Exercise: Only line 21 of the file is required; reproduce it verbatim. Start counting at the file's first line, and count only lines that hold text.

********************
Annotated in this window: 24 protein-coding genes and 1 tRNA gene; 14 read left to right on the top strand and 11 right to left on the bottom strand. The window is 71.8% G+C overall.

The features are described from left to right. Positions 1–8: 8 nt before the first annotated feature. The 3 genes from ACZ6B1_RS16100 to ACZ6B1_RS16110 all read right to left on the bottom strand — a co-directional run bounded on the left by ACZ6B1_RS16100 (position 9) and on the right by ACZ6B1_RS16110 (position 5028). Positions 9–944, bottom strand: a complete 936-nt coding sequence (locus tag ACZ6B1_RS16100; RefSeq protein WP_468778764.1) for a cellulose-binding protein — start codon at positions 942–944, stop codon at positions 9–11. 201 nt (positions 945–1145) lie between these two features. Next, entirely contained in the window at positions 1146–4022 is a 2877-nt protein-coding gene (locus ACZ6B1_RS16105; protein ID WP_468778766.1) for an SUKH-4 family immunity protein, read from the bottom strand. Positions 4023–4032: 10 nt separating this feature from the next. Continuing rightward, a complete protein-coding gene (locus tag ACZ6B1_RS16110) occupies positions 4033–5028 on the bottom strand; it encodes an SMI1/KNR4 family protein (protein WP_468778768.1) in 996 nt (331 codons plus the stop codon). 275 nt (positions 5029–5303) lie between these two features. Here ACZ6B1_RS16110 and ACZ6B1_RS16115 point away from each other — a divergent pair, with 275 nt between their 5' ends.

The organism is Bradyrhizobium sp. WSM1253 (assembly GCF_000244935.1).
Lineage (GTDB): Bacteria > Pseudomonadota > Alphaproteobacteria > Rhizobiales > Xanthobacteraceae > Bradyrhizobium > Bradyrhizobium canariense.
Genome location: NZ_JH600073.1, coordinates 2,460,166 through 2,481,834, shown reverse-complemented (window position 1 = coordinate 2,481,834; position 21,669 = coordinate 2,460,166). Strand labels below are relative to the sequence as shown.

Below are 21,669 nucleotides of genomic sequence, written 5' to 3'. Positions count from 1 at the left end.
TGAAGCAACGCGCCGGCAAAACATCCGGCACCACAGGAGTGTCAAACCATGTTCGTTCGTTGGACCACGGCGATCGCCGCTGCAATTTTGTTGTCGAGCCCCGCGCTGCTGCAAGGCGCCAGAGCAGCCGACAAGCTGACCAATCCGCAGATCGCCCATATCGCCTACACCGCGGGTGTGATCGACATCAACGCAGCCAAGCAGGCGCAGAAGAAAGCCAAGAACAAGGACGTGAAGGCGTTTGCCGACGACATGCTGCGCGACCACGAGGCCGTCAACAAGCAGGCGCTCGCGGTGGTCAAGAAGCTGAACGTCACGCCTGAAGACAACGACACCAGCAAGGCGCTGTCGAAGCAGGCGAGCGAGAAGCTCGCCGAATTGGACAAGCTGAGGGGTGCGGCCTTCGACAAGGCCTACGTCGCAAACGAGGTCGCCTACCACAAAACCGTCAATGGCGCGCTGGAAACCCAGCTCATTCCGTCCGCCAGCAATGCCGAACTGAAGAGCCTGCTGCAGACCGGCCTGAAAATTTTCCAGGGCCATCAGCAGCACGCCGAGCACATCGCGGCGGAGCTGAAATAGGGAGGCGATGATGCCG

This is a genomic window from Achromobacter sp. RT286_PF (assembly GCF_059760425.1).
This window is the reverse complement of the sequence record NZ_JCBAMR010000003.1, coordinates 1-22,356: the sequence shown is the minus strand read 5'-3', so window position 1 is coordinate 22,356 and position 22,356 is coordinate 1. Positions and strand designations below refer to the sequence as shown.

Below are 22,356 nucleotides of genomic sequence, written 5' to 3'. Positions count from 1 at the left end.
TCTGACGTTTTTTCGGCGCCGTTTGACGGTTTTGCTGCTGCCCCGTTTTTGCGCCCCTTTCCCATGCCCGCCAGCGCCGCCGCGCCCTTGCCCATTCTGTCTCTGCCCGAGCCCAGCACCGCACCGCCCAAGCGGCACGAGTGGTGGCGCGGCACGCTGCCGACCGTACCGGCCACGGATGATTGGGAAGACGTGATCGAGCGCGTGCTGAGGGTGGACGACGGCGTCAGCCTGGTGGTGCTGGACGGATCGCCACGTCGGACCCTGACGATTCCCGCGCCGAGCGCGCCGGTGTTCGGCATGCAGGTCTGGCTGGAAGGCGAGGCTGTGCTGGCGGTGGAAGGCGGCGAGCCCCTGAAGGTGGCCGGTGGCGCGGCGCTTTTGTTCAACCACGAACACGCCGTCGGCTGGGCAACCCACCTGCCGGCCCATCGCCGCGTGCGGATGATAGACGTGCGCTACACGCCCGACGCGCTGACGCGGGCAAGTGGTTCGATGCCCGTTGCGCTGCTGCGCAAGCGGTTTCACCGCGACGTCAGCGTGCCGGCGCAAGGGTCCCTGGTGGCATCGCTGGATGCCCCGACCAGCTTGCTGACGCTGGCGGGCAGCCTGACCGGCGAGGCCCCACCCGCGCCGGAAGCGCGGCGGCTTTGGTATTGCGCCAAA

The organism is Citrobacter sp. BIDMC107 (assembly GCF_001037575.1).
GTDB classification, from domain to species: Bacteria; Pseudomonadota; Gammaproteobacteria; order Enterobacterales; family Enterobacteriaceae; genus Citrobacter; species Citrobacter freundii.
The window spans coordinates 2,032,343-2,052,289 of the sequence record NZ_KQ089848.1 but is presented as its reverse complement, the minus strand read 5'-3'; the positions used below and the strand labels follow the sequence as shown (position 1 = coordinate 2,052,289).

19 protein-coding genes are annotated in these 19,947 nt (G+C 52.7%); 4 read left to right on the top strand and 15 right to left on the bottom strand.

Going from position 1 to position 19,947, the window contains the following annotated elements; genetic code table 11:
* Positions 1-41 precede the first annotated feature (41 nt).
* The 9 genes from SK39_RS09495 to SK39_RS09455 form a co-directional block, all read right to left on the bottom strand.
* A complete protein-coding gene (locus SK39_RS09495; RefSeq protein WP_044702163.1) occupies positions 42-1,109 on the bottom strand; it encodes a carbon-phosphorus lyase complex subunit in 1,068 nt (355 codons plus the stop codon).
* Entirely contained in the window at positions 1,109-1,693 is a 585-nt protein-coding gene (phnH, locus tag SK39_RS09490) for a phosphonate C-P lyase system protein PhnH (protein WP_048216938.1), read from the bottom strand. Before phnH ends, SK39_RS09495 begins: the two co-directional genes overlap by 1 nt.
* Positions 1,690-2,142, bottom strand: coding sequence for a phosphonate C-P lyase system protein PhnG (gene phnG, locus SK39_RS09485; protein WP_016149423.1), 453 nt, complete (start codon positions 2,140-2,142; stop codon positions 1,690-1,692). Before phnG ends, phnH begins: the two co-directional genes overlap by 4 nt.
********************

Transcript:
* Positions 1,690-2,142, bottom strand: coding sequence for a phosphonate C-P lyase system protein PhnG (gene phnG, locus SK39_RS09485; protein WP_016149423.1), 453 nt, complete (start codon positions 2,140-2,142; stop codon positions 1,690-1,692). Before phnG ends, phnH begins: the two co-directional genes overlap by 4 nt.